A green, manicured yard can be a huge draw in for tenants. It'll evoke daydreams of summer barbecues and frolicking puppies, of sitting in the garden with a good book, or picnicking with the kids on the lawn. The benefits of having a nice yard are easy to see, however it's important to set the expectation for prospective tenants that a yard is also a responsibility that requires maintenance.
An increasing number of people are starting to jump on board with the idea of finding some passive income streams in addition to their 9-5 jobs. Passive income refers to work you continue to get paid for after you’re done—whether you purchased a franchise you have managers run or you have a rental property, minimal day to day work is required to generate income. Having additional revenue streams can open so many doors and give you more freedom in life. Whether you use the extra funds for travel, retirement savings, paying off your student loans, or you continue to build your investment portfolio—passive income helps you escape the constant grind of getting financially ahead. Sounds like a pretty nice deal—do the up front work, and then make money while you sleep. However, this only works when you plan ahead to minimize your time commitment while maximizing your profit.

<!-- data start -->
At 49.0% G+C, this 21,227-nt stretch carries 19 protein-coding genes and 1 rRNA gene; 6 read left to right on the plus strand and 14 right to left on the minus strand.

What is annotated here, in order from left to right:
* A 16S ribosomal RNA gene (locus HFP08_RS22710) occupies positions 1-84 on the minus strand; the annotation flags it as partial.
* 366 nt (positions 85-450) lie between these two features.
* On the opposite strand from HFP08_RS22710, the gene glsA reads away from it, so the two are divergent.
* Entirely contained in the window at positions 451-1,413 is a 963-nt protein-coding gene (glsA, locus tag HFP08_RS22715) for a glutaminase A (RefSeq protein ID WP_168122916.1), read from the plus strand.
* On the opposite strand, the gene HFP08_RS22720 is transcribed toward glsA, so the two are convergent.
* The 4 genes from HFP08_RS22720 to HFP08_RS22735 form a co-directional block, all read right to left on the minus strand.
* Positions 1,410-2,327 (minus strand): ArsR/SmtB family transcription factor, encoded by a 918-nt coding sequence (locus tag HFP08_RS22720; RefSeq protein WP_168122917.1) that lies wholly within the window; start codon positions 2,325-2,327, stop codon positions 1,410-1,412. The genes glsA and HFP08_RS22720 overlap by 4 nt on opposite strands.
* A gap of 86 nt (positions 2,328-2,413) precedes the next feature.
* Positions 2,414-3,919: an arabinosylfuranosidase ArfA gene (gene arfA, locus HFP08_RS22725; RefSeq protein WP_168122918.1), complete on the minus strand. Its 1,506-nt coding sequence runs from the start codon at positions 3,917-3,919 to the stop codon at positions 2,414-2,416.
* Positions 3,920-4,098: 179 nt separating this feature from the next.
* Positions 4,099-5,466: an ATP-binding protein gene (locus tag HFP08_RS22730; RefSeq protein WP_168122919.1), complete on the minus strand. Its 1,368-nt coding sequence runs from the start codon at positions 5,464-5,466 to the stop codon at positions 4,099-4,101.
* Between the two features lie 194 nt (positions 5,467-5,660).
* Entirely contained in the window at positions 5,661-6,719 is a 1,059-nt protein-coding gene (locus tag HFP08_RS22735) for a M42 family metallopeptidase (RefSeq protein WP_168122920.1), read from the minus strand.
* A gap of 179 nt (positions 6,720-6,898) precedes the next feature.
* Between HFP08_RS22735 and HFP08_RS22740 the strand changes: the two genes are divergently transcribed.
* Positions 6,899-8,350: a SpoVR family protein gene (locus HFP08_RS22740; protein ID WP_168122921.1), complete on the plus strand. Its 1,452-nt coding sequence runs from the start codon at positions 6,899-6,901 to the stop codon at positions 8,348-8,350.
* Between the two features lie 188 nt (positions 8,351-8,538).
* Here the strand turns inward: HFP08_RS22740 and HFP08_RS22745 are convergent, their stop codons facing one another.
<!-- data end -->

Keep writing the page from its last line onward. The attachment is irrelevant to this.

When it comes to allowing pets in your rental property, we often imagine the worst case scenarios. Our minds flash to Baxter the labradoodle chewing up the baseboards and Felix the tabby cat hacking up hairballs on the carpet. We imagine stains and lingering odors, rogue hairs and scratches on the hardwood. We can get creative imagining the list of potential damages, however the reality is, pets simply aren’t all that destructive. Statistics are showing that opening your doors to Baxter may actually be a pathway to increasing your rental revenue.
The goal is to prepare for your upcoming vacancy by marketing it right away and getting a new tenant lined up to minimize transition costs. There are several popular marketing tools you can use to help you spread the word and get new tenants. Browse around some of these sites and see if they’d be a good fit for you to reach potential renters in your area:
Once you gain traction on your listing and you get some inquiries, suddenly there are a lot of logistics to manage. You'll need to review applications, run background checks, and coordinate showings of your space.